A couple of weeks ago, U.S. Senate candidate Rob Maness told a room of Baton Rouge Republicans that racism and prejudice was pretty much over.
“I believe our society is very close to becoming color blind,” Maness told the overwhelmingly white audience.
Not to pick on Maness. He is a career military man who worked for an employer, the federal government, which imposed equality on its employees, as well as provided them with access to low-cost housing, quality health insurance and personal incentives to improve education and training.
Maness is quoting a stance widely embraced by many whites — from those who think blacks were happier before the Civil Rights era to those who see increasing numbers of African-American executives and interracial couples on television and feel “enough already” about discrimination.
On the other side of that equation, says Southern University Professor Albert Samuels, many African-Americans are just as impatient that some whites don’t acknowledge racism despite what they see as overwhelming evidence.
“I tell my students: The problem is worse than you imagine. It’s not that they see and won’t accept it. The problem is they actually believe what they are saying,” Samuels said. “Once you start from that premise, there really is no basis for dialogue. You automatically believe your assumptions don’t have to be explained and so you will quickly come to the conclusion that the other side either must be stupid or dishonest.”
It’s this inability to articulate that will keep the camps from negotiating, and that represents the biggest problem facing Louisiana politics, he said. None of the candidates in the 2014 and 2015 elections, which will elect the state’s leadership for the coming years, is doing much to bridge the two sides of the racial divide and attack the problems that impact all of society, Samuels said.
The fights so far have been bitter. Expansion of the federal Affordable Care Act is one example, Samuels said. Another, even angrier donnybrook, is over vouchers for paying tuition to attend private schools, he said.
Professor William P. Quigley, director of the Loyola Law Clinic and the Gillis Long Poverty Law Center in New Orleans, wrote recently that the face of crime, for many, is African-American. The criminal justice system targets and punishes blacks in a much more aggressive way than whites. He pointed out that blacks comprise 14 percent of the drug users, but 37 percent of the people arrested for drug offenses.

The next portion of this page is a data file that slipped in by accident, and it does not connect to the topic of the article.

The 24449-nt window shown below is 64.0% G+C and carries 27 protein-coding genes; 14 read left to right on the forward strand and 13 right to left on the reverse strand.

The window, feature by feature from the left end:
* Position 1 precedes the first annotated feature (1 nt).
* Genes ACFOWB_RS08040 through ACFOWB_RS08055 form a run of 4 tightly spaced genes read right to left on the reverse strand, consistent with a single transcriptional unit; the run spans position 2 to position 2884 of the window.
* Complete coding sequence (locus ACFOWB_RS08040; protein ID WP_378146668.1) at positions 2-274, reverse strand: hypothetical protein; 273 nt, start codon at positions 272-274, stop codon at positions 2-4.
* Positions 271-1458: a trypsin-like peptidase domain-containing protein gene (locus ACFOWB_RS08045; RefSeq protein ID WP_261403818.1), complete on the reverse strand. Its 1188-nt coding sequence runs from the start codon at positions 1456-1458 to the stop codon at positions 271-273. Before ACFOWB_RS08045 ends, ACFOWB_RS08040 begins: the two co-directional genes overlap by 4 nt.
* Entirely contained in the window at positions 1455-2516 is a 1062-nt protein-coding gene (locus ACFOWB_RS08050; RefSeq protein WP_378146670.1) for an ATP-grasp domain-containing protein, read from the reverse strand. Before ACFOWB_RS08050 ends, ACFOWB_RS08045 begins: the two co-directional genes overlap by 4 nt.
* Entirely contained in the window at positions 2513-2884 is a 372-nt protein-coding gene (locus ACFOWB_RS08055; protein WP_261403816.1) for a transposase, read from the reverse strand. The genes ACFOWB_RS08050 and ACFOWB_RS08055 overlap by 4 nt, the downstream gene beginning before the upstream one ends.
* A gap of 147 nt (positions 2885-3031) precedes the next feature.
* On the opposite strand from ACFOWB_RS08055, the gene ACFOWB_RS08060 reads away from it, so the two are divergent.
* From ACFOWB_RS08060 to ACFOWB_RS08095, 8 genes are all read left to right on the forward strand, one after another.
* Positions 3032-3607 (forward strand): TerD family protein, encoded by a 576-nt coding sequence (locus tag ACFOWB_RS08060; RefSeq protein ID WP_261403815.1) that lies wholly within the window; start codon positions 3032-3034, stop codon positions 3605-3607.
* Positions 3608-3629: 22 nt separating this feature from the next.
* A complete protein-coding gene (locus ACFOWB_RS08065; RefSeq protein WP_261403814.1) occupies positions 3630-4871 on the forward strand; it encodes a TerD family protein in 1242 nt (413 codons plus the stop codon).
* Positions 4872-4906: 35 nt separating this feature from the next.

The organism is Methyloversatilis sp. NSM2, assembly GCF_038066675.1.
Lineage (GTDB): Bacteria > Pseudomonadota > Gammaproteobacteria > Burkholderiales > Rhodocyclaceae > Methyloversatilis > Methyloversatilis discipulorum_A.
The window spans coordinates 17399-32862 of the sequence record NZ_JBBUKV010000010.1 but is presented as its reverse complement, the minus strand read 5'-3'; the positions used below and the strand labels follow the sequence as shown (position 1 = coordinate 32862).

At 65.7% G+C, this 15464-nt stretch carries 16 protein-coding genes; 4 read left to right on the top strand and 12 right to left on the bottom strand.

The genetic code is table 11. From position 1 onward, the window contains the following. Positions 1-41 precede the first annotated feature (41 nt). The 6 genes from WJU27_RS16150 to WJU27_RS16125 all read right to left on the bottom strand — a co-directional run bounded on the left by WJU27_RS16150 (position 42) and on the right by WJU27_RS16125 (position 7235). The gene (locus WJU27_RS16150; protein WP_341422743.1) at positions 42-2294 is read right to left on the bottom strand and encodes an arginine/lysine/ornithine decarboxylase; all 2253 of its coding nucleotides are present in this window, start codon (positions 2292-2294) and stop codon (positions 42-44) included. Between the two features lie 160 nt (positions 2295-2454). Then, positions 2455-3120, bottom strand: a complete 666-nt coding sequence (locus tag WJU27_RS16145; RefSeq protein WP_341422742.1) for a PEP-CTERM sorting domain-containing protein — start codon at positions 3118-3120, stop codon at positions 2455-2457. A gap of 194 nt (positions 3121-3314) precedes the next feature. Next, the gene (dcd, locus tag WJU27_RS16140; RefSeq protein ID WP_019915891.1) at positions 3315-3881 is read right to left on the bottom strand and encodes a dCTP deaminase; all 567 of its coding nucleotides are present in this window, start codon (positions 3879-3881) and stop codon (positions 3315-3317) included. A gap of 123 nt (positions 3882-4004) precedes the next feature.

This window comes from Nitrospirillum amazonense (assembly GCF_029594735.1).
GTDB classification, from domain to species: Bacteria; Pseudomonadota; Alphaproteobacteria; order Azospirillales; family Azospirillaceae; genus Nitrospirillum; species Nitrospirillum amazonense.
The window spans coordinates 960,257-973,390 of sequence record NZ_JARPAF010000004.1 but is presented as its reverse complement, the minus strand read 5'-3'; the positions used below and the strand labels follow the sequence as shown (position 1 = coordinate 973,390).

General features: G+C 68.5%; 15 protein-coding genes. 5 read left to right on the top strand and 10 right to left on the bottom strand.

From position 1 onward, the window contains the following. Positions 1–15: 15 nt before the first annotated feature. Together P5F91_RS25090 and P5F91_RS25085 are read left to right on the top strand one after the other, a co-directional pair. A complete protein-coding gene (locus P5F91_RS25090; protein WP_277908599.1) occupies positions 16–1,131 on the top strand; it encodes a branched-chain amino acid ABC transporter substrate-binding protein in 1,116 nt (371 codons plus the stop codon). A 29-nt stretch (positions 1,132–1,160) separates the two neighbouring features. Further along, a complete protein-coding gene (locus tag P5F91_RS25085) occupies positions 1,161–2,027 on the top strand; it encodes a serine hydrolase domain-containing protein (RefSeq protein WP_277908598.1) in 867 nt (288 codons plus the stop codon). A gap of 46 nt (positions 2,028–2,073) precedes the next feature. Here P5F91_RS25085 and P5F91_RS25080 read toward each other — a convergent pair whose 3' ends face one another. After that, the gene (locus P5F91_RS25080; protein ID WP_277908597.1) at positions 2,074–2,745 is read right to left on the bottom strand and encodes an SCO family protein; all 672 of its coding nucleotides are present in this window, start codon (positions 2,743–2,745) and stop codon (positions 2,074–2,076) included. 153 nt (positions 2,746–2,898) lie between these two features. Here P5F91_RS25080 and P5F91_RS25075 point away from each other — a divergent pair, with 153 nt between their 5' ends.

“If you scratch just below the surface on any issue, it’s there,” said state Rep. Sam Jones, of Franklin and one of the few white, male Democrats left in the Louisiana Legislature. Efforts to improve job training, which is expected to dominate the 2014 General Session of the Louisiana Legislature, need to reflect on an unemployment rate, which hovered around 6 to 7 percent in 2012 for the entire state and 21.7 percent for black men aged 20 to 24, according to the U.S. Bureau of Labor Statistics.
“You can say ‘Pull yourself up by your own boot straps’ all day long. And you do have to work hard. But the rest of the equation is left out,” Jones said. “There’s no question that if you’re a young, black male, you’re more likely to be unemployed than anybody. Why is that? What should we do about that? Let’s talk policies that address those problems. … That’s what we’re missing.”
Right now, candidates have little incentive to stray from extreme, nonnegotiable positions, because those voters are enough to decide who gets into runoff elections.
But in the end, it’s all numbers, said G. Pearson Cross, who as the head of the Political Science Department at the University of Louisiana at Lafayette studies them fairly closely.
With minorities making up a third of the state’s population — 21 percent of the state’s 2.9 million registered voters are blacks registered as Democrats — that’s a sizable percentage, Cross says. Eventually, probably sooner rather than later, Louisiana’s politics will drift back toward moderation.
That could provide the motivation for politicians to reach out with new ideas, rather than reinforce existing prejudices.
Mark Ballard is editor of The Advocate Capitol news bureau. His email address is firstname.lastname@example.org.
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